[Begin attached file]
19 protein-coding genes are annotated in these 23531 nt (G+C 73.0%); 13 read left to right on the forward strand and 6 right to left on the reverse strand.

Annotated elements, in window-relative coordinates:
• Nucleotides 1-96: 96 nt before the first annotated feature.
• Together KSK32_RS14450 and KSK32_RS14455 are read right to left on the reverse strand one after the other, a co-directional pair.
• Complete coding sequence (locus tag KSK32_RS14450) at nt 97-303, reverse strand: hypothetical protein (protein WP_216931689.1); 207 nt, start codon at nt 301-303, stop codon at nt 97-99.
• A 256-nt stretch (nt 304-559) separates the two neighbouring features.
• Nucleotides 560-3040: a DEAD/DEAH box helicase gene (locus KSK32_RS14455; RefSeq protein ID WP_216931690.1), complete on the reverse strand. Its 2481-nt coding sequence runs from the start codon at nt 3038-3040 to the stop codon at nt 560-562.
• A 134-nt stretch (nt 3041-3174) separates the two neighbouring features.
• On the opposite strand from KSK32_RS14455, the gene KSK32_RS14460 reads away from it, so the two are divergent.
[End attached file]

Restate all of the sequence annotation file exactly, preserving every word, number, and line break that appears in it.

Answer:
19 protein-coding genes are annotated in these 23531 nt (G+C 73.0%); 13 read left to right on the forward strand and 6 right to left on the reverse strand.

Annotated elements, in window-relative coordinates:
• Nucleotides 1-96: 96 nt before the first annotated feature.
• Together KSK32_RS14450 and KSK32_RS14455 are read right to left on the reverse strand one after the other, a co-directional pair.
• Complete coding sequence (locus tag KSK32_RS14450) at nt 97-303, reverse strand: hypothetical protein (protein WP_216931689.1); 207 nt, start codon at nt 301-303, stop codon at nt 97-99.
• A 256-nt stretch (nt 304-559) separates the two neighbouring features.
• Nucleotides 560-3040: a DEAD/DEAH box helicase gene (locus KSK32_RS14455; RefSeq protein ID WP_216931690.1), complete on the reverse strand. Its 2481-nt coding sequence runs from the start codon at nt 3038-3040 to the stop codon at nt 560-562.
• A 134-nt stretch (nt 3041-3174) separates the two neighbouring features.
• On the opposite strand from KSK32_RS14455, the gene KSK32_RS14460 reads away from it, so the two are divergent.